Philadelphia has a potential wage tax relief bill for low-income residents that could pass in another week
Councilmember Allan Domb says his new bill could benefit up to 60,000 households across the city.
When Councilmember Allan Domb decided to run for office four years ago, he had three goals measured by the 100,000: create 100,000 new jobs, bring 100,000 new people to the city and take 100,000 people out of poverty.
Domb, like most Philadelphians struggled to understand Philadelphia’s status of the “poorest big city in America.”
He characterizes his early approach at finding a solution to a beloved American game.
“You know in football, you can go up the middle or an end-around?” said Domb, citing two popular offensive plays in American football. “I tried to go up the middle and there was no passageway. I had no blockers.”
But four years in, in May of 2019, Domb tasked his staff to do some research on the city’s tax history.
What they found he could only characterize as “an embarrassment.”
“The wage tax is probably the worst for lower income people because it is a flat rate,” said Domb.
At approximately 3.8%, it leads the nation and the city relies on it for 44% of its total revenue (by far the most of any income source for the city).
Numbers-wise, Mayor Jim Kenney’s 2020 budget projects approximately $4.9 billion in revenue, with $2.2 billion expected to come from the wage tax.
With that in mind, Domb introduced a wage tax relief bill in September that would greatly increase the amount of wage tax low-income Philadelphians could recoup every year through its Income-based Wage Tax Refund program.
City residents must provide documentation of their eligibility for PA’s tax forgiveness program before being eligible for the refund.
Right now, only 0.5% of city residents’ wage taxes can be refunded with the program.
“People don’t pay attention to it,” said Domb.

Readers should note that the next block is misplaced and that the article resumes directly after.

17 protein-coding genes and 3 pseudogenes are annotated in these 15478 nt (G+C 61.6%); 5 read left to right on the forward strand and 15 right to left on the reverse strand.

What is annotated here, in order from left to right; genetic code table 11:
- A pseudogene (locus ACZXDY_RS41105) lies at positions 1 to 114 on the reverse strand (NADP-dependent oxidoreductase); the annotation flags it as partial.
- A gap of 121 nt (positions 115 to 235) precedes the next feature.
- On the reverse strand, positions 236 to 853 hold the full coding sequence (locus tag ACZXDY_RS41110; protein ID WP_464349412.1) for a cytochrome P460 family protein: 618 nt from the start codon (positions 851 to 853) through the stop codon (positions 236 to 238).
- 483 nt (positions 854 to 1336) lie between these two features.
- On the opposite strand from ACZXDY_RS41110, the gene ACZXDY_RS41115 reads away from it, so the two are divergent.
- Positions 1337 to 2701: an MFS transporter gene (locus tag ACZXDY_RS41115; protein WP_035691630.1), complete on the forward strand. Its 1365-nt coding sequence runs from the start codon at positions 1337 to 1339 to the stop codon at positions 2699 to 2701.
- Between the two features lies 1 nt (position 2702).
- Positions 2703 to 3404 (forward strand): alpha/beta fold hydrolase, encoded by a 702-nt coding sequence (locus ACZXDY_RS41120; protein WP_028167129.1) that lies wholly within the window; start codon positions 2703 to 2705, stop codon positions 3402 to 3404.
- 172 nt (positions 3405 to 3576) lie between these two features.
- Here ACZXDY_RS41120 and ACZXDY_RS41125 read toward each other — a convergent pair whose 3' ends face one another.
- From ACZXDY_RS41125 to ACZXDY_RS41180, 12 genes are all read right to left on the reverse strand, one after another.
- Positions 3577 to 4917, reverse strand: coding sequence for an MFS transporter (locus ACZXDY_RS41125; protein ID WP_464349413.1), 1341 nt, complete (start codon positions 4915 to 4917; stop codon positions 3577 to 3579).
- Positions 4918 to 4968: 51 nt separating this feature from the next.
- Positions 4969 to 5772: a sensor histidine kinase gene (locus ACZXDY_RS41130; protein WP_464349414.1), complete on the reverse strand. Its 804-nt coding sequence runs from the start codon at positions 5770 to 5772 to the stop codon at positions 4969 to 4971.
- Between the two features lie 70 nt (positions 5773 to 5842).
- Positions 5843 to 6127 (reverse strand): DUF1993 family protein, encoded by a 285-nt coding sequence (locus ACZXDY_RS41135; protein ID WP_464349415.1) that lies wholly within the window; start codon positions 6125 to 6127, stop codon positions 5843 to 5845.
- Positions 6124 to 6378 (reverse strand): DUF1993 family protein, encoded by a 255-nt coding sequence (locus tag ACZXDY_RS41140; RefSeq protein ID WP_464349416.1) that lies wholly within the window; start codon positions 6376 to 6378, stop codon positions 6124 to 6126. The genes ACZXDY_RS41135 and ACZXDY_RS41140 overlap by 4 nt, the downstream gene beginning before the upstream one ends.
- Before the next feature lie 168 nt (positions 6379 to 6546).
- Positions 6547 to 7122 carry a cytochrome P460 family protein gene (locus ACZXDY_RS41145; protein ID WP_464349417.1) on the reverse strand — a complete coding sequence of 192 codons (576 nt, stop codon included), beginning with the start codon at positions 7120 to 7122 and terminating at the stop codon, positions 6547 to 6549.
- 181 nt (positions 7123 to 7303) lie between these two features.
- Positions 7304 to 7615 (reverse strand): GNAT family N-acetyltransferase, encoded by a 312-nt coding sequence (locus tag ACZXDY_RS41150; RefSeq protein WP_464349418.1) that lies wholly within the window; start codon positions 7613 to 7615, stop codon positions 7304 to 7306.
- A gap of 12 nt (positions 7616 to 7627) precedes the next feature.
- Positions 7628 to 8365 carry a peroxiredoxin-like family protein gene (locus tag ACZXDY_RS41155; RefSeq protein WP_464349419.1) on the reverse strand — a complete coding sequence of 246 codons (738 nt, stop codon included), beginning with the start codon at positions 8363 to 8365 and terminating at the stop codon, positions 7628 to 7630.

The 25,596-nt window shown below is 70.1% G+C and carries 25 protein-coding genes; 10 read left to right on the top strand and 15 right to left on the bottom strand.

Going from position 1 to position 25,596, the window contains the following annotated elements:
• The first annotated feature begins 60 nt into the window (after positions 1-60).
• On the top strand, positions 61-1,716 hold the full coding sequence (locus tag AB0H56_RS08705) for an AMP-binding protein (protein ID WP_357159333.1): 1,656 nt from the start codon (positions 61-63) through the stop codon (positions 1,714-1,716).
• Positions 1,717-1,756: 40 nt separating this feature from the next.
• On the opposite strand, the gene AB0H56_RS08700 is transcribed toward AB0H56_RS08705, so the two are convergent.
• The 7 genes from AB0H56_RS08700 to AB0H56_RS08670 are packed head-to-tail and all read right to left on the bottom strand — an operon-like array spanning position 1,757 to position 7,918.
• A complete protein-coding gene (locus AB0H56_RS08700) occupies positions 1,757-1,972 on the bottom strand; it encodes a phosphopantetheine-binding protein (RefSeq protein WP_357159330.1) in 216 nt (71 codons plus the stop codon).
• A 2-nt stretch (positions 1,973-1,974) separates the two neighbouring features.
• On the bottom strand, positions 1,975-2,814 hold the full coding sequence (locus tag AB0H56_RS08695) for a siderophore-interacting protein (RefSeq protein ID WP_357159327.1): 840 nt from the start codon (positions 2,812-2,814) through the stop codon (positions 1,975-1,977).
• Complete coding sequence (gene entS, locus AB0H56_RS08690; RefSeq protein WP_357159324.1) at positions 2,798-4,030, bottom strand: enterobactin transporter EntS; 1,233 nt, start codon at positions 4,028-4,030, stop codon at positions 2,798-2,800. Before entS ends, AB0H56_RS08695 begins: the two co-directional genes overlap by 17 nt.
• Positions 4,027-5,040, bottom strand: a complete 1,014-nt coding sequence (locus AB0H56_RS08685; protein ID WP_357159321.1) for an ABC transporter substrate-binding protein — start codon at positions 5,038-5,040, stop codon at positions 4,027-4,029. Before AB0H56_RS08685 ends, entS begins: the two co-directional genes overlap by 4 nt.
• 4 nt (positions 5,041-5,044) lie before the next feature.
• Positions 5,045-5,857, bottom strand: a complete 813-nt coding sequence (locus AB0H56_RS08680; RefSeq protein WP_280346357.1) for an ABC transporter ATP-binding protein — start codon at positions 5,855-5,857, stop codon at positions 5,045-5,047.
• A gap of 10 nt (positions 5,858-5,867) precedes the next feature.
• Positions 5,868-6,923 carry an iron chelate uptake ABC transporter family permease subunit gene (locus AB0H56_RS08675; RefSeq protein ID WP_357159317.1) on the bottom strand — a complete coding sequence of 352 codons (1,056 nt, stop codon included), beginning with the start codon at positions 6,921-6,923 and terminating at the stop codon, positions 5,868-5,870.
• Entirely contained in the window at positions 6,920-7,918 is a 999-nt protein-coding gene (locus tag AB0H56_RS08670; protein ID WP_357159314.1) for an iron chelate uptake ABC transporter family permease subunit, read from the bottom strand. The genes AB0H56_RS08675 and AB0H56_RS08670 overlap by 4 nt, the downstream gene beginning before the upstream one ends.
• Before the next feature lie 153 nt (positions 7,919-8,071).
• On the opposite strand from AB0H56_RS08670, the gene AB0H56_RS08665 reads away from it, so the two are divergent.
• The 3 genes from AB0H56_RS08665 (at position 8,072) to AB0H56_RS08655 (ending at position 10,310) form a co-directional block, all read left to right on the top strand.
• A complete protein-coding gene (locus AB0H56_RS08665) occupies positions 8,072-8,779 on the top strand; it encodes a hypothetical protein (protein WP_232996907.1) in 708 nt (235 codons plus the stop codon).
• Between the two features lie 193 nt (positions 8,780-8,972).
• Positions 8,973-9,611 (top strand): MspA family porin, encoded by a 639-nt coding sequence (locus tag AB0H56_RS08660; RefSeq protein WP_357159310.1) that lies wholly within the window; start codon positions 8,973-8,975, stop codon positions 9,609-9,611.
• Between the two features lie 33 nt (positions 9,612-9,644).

Under his new bill, which passed favorably out of City Council’s Finance Committee on Nov. 13, that percentage would rise to 2.3% next year and potentially refund all of the 3.8% by 2024 — when the city’s PICA bond runs out.
He thinks it could also help up to 60,000 households, or 100,000 people.
According to a chart produced by Domb’s office, the refunds would range from approximately $360 to $1,700 depending on the amount of dependents.
Domb also believes his bill is different from previous efforts to combat poverty because it’s not implementing a new program on tax-payer dollars to produce results.
“It would be better for us to just allow them to not be taxed, and give them the money back,” he said.
In terms of support, Councilmembers María Quiñones-Sánchez and Jannie Blackwell also back the legislation.
However, the Mayor’s Office has yet to support the bill and initially came out against it.
Domb says their initial concern surrounded the program’s estimated cost to the city.
“They thought $25 million, which was their estimate of cost, was a lot of money,” he said.
To counter, Domb’s office estimated it will take only two additional staff members in Philadelphia’s Department of Revenue to implement.
“Two people to help 60,000 households? I think that’s a great investment,” said Domb.
The bill will be potentially up for passage when City Council reconvenes Thursday, Dec. 5.